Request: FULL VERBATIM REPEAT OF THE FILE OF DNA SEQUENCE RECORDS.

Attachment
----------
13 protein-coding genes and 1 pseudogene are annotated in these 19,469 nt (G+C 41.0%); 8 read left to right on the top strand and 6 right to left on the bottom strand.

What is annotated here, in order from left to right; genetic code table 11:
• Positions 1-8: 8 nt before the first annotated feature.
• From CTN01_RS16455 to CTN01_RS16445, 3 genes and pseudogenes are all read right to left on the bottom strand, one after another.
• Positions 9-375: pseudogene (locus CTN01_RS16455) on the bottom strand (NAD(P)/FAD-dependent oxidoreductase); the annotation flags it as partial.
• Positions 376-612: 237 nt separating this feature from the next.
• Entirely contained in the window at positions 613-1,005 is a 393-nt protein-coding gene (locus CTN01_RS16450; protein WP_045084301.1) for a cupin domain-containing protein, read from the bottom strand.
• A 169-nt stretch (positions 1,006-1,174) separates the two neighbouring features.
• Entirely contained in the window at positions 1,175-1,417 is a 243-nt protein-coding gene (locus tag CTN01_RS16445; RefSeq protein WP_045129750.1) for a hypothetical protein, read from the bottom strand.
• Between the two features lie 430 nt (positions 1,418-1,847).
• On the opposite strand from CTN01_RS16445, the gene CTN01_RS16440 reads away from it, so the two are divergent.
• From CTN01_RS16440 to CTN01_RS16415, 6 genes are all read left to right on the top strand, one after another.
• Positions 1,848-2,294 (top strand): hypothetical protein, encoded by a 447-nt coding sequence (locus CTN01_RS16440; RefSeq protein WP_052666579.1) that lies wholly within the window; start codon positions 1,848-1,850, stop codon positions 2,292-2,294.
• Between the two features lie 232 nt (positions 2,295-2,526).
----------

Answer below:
13 protein-coding genes and 1 pseudogene are annotated in these 19,469 nt (G+C 41.0%); 8 read left to right on the top strand and 6 right to left on the bottom strand.

What is annotated here, in order from left to right; genetic code table 11:
• Positions 1-8: 8 nt before the first annotated feature.
• From CTN01_RS16455 to CTN01_RS16445, 3 genes and pseudogenes are all read right to left on the bottom strand, one after another.
• Positions 9-375: pseudogene (locus CTN01_RS16455) on the bottom strand (NAD(P)/FAD-dependent oxidoreductase); the annotation flags it as partial.
• Positions 376-612: 237 nt separating this feature from the next.
• Entirely contained in the window at positions 613-1,005 is a 393-nt protein-coding gene (locus CTN01_RS16450; protein WP_045084301.1) for a cupin domain-containing protein, read from the bottom strand.
• A 169-nt stretch (positions 1,006-1,174) separates the two neighbouring features.
• Entirely contained in the window at positions 1,175-1,417 is a 243-nt protein-coding gene (locus tag CTN01_RS16445; RefSeq protein WP_045129750.1) for a hypothetical protein, read from the bottom strand.
• Between the two features lie 430 nt (positions 1,418-1,847).
• On the opposite strand from CTN01_RS16445, the gene CTN01_RS16440 reads away from it, so the two are divergent.
• From CTN01_RS16440 to CTN01_RS16415, 6 genes are all read left to right on the top strand, one after another.
• Positions 1,848-2,294 (top strand): hypothetical protein, encoded by a 447-nt coding sequence (locus CTN01_RS16440; RefSeq protein WP_052666579.1) that lies wholly within the window; start codon positions 1,848-1,850, stop codon positions 2,292-2,294.
• Between the two features lie 232 nt (positions 2,295-2,526).